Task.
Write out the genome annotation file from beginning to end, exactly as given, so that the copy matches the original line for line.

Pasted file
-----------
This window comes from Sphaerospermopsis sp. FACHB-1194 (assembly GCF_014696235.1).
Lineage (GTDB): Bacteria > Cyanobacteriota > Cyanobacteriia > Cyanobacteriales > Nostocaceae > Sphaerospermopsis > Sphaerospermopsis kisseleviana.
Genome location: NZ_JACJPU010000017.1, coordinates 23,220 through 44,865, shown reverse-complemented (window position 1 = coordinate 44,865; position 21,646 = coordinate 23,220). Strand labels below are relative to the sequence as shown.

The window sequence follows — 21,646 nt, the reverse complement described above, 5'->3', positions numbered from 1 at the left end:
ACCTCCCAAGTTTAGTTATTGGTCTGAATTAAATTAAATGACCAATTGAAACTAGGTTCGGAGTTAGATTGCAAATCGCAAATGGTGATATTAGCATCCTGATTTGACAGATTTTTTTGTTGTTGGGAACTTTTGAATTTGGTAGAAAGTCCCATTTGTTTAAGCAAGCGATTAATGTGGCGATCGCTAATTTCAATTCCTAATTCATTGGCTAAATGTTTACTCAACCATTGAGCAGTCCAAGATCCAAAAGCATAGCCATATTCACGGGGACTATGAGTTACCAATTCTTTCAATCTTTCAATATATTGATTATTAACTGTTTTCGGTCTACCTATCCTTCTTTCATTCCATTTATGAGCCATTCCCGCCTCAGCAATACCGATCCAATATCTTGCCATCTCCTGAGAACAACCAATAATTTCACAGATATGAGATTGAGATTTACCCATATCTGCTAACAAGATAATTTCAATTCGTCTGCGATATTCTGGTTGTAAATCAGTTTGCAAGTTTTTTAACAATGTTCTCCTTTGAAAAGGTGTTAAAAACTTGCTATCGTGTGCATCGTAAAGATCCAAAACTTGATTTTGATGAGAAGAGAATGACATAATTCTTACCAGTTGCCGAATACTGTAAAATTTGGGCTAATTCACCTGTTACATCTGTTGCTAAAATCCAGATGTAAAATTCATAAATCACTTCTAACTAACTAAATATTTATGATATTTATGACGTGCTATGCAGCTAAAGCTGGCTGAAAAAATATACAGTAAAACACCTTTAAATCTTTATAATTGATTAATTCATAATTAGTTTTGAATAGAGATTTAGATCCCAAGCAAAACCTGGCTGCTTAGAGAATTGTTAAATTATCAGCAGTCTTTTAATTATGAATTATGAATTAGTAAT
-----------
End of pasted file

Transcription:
This window comes from Sphaerospermopsis sp. FACHB-1194 (assembly GCF_014696235.1).
Lineage (GTDB): Bacteria > Cyanobacteriota > Cyanobacteriia > Cyanobacteriales > Nostocaceae > Sphaerospermopsis > Sphaerospermopsis kisseleviana.
Genome location: NZ_JACJPU010000017.1, coordinates 23,220 through 44,865, shown reverse-complemented (window position 1 = coordinate 44,865; position 21,646 = coordinate 23,220). Strand labels below are relative to the sequence as shown.

The window sequence follows — 21,646 nt, the reverse complement described above, 5'->3', positions numbered from 1 at the left end:
ACCTCCCAAGTTTAGTTATTGGTCTGAATTAAATTAAATGACCAATTGAAACTAGGTTCGGAGTTAGATTGCAAATCGCAAATGGTGATATTAGCATCCTGATTTGACAGATTTTTTTGTTGTTGGGAACTTTTGAATTTGGTAGAAAGTCCCATTTGTTTAAGCAAGCGATTAATGTGGCGATCGCTAATTTCAATTCCTAATTCATTGGCTAAATGTTTACTCAACCATTGAGCAGTCCAAGATCCAAAAGCATAGCCATATTCACGGGGACTATGAGTTACCAATTCTTTCAATCTTTCAATATATTGATTATTAACTGTTTTCGGTCTACCTATCCTTCTTTCATTCCATTTATGAGCCATTCCCGCCTCAGCAATACCGATCCAATATCTTGCCATCTCCTGAGAACAACCAATAATTTCACAGATATGAGATTGAGATTTACCCATATCTGCTAACAAGATAATTTCAATTCGTCTGCGATATTCTGGTTGTAAATCAGTTTGCAAGTTTTTTAACAATGTTCTCCTTTGAAAAGGTGTTAAAAACTTGCTATCGTGTGCATCGTAAAGATCCAAAACTTGATTTTGATGAGAAGAGAATGACATAATTCTTACCAGTTGCCGAATACTGTAAAATTTGGGCTAATTCACCTGTTACATCTGTTGCTAAAATCCAGATGTAAAATTCATAAATCACTTCTAACTAACTAAATATTTATGATATTTATGACGTGCTATGCAGCTAAAGCTGGCTGAAAAAATATACAGTAAAACACCTTTAAATCTTTATAATTGATTAATTCATAATTAGTTTTGAATAGAGATTTAGATCCCAAGCAAAACCTGGCTGCTTAGAGAATTGTTAAATTATCAGCAGTCTTTTAATTATGAATTATGAATTAGTAAT